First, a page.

How to cook dry legumes (beans, lentils, chickpeas)?

If you are new to cooking and you would really prefer to simplify the process, feel free to go for canned legumes. We, on the other hand, recommend cooking the beans instead of buying canned, and here we will explain how it works step by step.

1. Select the right quantity (we usually go with around 500 gr of dried beans and end up with about a kilo of cooked ones)
2. Clean the beans – especially valid for green lentils, go through them, so that there are no unwanted stones on your plate afterwards.
3. Soak the beans – I would usually leave them overnight, but 4-5 hours should be sufficient. Red lentils and split peas do not need to be soaked (Yaay!).
4. Put them in a big pot and pour water over them, so that it covers the beans, plus some 3 cm on top of them. Do not cover the pot. Trust me. When the beans start boiling, put the heat a bit down, so that the foam does not overflow.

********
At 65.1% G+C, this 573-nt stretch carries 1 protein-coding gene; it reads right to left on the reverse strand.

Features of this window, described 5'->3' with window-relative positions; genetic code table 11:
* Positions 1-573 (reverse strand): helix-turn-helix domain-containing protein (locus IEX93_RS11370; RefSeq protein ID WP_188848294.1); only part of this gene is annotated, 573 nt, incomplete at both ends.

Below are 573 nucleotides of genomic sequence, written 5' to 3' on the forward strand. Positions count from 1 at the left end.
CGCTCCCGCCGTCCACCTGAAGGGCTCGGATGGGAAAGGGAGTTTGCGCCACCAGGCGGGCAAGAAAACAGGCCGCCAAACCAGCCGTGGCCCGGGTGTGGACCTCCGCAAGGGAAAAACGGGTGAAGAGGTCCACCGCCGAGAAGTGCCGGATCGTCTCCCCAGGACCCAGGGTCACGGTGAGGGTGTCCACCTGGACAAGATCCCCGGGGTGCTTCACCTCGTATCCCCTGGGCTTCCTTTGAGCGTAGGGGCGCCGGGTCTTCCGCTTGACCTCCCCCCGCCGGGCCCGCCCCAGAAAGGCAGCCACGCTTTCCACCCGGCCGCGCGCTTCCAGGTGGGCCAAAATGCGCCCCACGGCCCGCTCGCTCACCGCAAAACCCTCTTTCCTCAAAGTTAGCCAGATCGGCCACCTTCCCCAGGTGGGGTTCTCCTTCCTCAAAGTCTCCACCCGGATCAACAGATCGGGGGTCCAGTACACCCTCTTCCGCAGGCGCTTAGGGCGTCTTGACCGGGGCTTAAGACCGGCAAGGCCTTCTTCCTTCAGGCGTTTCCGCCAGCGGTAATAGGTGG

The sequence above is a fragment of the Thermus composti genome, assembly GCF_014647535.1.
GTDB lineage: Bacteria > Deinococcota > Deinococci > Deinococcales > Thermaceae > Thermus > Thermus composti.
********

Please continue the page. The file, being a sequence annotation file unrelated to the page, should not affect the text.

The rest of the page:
5. Cook until ready. Here is a guide how to check if they are:
a. Green lentils – they get ready after about 20 minutes of cooking. Take a few lentils and feel them with a fork/spoon or your finger if you dare. They should feel soft.
b. Red lentils – you only need about 5-7 minutes. The red lentils get softer and larger.
c. Split peas – it takes 30-40 minutes to cook the split peas, they get softer and you know they are cooked when there is no white core in the middle of the pea.
d. Chickpeas (garbanzo beans) – they require about 60 minutes of cooking. Take 1-2 chickpeas and put them on a cutting board, cut through the chickpea, to be considered cooked it should not have a white core.
e. Beans (kidney, pinto, white cannellini) – it usually takes around 50 minutes to cook them. Take a few in a spoon and blow at them, if the skin starts peeling, they are done.
6. Once you have cooked the beans, use the quantity that you need for your recipe. The rest you can let cool and put in some containers and then into the fridge (if you are planning to eat them in the next 3-4 days) or better yet into the freezer. Next time you are cooking a recipe containing beans, just don’t forget to transfer your container from the freezer into the fridge the night before, so the beans thaw and are ready to jump into the pot.

It might seem like a lot of work, but it actually requires much more planning as compared to active cooking time. Plus it’s cheaper and healthier.
Good luck and Enjoy!

Love,
Mrs. DNB

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